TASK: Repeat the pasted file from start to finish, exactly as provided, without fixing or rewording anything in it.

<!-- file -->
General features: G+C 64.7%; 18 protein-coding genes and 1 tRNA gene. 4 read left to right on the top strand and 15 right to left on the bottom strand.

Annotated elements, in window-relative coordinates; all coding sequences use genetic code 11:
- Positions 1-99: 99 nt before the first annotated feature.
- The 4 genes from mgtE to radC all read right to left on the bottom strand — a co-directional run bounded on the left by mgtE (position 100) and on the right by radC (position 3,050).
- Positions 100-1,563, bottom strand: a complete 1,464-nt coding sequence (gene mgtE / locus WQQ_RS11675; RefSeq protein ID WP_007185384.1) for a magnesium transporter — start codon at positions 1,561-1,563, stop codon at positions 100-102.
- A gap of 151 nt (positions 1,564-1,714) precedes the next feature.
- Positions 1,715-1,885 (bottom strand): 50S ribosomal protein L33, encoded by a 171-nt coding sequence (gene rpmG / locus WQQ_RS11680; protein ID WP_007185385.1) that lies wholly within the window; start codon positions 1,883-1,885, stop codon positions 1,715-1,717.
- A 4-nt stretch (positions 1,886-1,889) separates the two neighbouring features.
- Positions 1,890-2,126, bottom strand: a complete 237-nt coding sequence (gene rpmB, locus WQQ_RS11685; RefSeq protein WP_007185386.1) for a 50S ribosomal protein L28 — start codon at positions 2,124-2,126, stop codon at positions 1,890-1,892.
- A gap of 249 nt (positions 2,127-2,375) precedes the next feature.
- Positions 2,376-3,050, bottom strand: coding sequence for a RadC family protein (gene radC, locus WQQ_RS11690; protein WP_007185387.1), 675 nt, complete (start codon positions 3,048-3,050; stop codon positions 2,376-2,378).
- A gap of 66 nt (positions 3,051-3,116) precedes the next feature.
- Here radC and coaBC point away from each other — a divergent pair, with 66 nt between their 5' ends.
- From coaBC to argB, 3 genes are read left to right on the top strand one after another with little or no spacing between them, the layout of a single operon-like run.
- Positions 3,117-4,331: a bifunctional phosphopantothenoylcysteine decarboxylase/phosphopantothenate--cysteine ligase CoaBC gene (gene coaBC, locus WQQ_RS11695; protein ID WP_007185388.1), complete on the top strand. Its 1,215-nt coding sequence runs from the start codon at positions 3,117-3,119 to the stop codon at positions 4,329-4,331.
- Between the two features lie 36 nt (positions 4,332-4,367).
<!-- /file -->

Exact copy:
General features: G+C 64.7%; 18 protein-coding genes and 1 tRNA gene. 4 read left to right on the top strand and 15 right to left on the bottom strand.

Annotated elements, in window-relative coordinates; all coding sequences use genetic code 11:
- Positions 1-99: 99 nt before the first annotated feature.
- The 4 genes from mgtE to radC all read right to left on the bottom strand — a co-directional run bounded on the left by mgtE (position 100) and on the right by radC (position 3,050).
- Positions 100-1,563, bottom strand: a complete 1,464-nt coding sequence (gene mgtE / locus WQQ_RS11675; RefSeq protein ID WP_007185384.1) for a magnesium transporter — start codon at positions 1,561-1,563, stop codon at positions 100-102.
- A gap of 151 nt (positions 1,564-1,714) precedes the next feature.
- Positions 1,715-1,885 (bottom strand): 50S ribosomal protein L33, encoded by a 171-nt coding sequence (gene rpmG / locus WQQ_RS11680; protein ID WP_007185385.1) that lies wholly within the window; start codon positions 1,883-1,885, stop codon positions 1,715-1,717.
- A 4-nt stretch (positions 1,886-1,889) separates the two neighbouring features.
- Positions 1,890-2,126, bottom strand: a complete 237-nt coding sequence (gene rpmB, locus WQQ_RS11685; RefSeq protein WP_007185386.1) for a 50S ribosomal protein L28 — start codon at positions 2,124-2,126, stop codon at positions 1,890-1,892.
- A gap of 249 nt (positions 2,127-2,375) precedes the next feature.
- Positions 2,376-3,050, bottom strand: coding sequence for a RadC family protein (gene radC, locus WQQ_RS11690; protein WP_007185387.1), 675 nt, complete (start codon positions 3,048-3,050; stop codon positions 2,376-2,378).
- A gap of 66 nt (positions 3,051-3,116) precedes the next feature.
- Here radC and coaBC point away from each other — a divergent pair, with 66 nt between their 5' ends.
- From coaBC to argB, 3 genes are read left to right on the top strand one after another with little or no spacing between them, the layout of a single operon-like run.
- Positions 3,117-4,331: a bifunctional phosphopantothenoylcysteine decarboxylase/phosphopantothenate--cysteine ligase CoaBC gene (gene coaBC, locus WQQ_RS11695; protein ID WP_007185388.1), complete on the top strand. Its 1,215-nt coding sequence runs from the start codon at positions 3,117-3,119 to the stop codon at positions 4,329-4,331.
- Between the two features lie 36 nt (positions 4,332-4,367).